Guest Author - Chidori Phillips
American diners often fill massive breakfast omelets with shredded hash brown potatoes so it should not come as a surprise that the Japanese fill their most popular omelet with, what else, rice! Omuraisu is a type of yoshoku which are Japanese dishes adapted from foreign ones. The word omuraisu combines the words omelet and rice with a Japanese pronunciation. The egg omelet is filled with pirafu, a pilaf of tomato ketchup-seasoned fried rice.
Omuraisu is a simple yet popular dish found in restaurants, food vendor carts and homes. It is very easy to make with common ingredients found in every Japanese kitchen: eggs and rice. Some people (well, mainly my husband) think that ketchup and rice is a horrible flavor combination. It is not so strange to me. One of my favorite breakfasts is a fried sunny-side up egg on leftover cold white rice, sprinkled with soy sauce and ketchup. He practically gags when I eat this. (And yet, he can eat uni, the gonads of the sea urchin, without flinching.)
Anyway, I digress. Most eateries do not veer from the basic recipe for omuraisu, but that does not mean you can’t. I love the basic recipe for its simplicity but I often substitute the chicken with whatever meat I have on hand, like chopped ham or bacon. And I have a thing for green onions so I add them as well. If you are a veggie lover, you can add chopped, sautéed vegetables and call your version Vegi Omuraisu!
Omuraisu does not contain any soy sauce seasoning. Add it at the table, if you must, but taste it first without. Shoyu tends to overpower the buttery-tomato flavor of the rice. I think you will be pleasantly surprised at the wonderful flavor of this simple dish. You can eat it any time of day.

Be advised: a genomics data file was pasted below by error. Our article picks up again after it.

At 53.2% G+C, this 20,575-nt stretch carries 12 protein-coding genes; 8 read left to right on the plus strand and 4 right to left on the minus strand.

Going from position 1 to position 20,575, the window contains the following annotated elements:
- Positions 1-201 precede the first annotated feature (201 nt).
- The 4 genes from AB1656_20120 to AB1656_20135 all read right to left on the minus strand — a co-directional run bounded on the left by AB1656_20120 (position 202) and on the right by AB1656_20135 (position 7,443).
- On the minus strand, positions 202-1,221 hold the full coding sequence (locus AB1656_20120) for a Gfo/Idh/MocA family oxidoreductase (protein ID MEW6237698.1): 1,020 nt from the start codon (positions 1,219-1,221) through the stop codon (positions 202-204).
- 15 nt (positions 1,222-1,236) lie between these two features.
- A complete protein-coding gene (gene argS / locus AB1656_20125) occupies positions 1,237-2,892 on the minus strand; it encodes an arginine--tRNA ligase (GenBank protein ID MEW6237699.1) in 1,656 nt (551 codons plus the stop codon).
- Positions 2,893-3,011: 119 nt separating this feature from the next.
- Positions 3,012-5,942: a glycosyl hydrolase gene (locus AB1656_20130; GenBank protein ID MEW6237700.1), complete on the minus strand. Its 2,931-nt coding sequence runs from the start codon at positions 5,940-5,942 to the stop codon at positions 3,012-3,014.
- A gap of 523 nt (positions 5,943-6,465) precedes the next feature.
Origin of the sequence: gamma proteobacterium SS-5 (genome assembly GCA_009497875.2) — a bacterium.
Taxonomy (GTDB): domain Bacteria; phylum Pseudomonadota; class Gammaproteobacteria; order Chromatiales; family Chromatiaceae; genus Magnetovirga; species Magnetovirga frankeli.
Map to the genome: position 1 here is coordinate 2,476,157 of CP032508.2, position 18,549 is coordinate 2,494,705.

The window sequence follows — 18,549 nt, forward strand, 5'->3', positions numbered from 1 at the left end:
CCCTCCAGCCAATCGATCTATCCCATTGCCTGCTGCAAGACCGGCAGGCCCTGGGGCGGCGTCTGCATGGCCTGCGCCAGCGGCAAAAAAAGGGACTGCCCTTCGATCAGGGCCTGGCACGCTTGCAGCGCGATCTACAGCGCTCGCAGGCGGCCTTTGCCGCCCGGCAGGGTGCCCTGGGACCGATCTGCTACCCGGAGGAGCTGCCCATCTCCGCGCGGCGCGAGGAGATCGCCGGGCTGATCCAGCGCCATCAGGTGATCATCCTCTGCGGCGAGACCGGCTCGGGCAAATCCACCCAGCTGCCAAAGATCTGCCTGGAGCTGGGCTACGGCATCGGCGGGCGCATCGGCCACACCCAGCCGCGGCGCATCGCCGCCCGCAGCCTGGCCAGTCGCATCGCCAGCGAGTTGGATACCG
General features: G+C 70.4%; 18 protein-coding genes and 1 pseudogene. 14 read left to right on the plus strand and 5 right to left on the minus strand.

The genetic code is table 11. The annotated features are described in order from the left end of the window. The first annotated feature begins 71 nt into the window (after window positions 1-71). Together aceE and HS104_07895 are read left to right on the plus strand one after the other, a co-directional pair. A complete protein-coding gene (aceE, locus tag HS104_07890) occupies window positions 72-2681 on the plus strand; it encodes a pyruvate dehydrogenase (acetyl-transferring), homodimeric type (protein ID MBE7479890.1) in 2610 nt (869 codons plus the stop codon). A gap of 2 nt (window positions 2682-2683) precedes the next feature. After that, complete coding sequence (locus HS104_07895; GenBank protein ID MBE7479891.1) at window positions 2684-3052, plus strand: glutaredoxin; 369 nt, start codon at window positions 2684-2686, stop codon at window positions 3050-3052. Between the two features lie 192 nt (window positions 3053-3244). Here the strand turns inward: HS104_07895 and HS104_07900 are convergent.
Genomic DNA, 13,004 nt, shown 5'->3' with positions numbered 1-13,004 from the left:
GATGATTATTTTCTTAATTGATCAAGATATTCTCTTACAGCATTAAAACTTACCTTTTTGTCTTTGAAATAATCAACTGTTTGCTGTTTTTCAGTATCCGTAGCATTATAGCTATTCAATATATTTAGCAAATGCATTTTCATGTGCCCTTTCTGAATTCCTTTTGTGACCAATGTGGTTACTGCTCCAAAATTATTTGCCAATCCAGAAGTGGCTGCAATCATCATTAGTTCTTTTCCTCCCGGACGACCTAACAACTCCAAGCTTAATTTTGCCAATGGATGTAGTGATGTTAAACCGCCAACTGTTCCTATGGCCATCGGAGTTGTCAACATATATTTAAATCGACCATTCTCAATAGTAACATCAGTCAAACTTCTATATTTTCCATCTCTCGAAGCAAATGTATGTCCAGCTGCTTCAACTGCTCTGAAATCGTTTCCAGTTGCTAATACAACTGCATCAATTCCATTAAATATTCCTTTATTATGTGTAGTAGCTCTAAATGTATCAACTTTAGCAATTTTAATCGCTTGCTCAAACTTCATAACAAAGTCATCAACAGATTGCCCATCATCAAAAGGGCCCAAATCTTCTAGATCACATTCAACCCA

Omuraisu Rice Omelet
1 tsp. water
½ tsp. salt
1 ½ cups cooked white rice
4 Tbsp. butter, divided use (no substitutions)
¼ cup onion, diced
½ cup cooked chicken, shredded or diced*
3 Tbsp. tomato ketchup
pinch of salt, to taste
more ketchup for garnishing the top
Heat a small sauté pan, melt 3 Tbsp. butter. Add diced onion and cook until translucent. Add tomato ketchup, cooked chicken, rice, salt and pepper to taste. Gently toss until rice is thoroughly coated with seasonings and heated through. Transfer fried rice to a plate.
In a small mixing bowl, crack three eggs. Add a pinch of salt. Scramble well, beating some air into the eggs to achieve a fluffy omelet. Stir 1 tsp. of water into the beaten eggs. The air will evaporate and the steam will help make the omelet fluffy.
Heat an omelet pan over medium heat and melt the remaining 1 Tbsp. butter. Coat the bottom and sides of the pan with butter to prevent the omelet from sticking. Pour in the beaten eggs. Using chopsticks or a wooden spoon, gently stir the center of the eggs for about 10 seconds. Allow the eggs to cook gently and set. Run a spatula around the edge of the pan to loosen the omelet. When the omelet is nearly completely cooked (the center should still be slightly moist and a touch runny), spread the fried rice down the center of the omelet. Flip one side of the omelet over the rice, then roll the rice-filled omelet over the other side and onto a serving plate. If that intimidates you, you can do as some eateries and gently press the rice into an elliptical shape on a plate and cover it with the omelet.
Using a squirt bottle, squeeze some decorative lines of ketchup over the omuraisu. Serve and enjoy!
*You can start with uncooked chicken. Just dice it and sauté it along with the raw onion. And don’t forget that you can use any other cooked meat including crispy bacon, ham and cooked shrimp.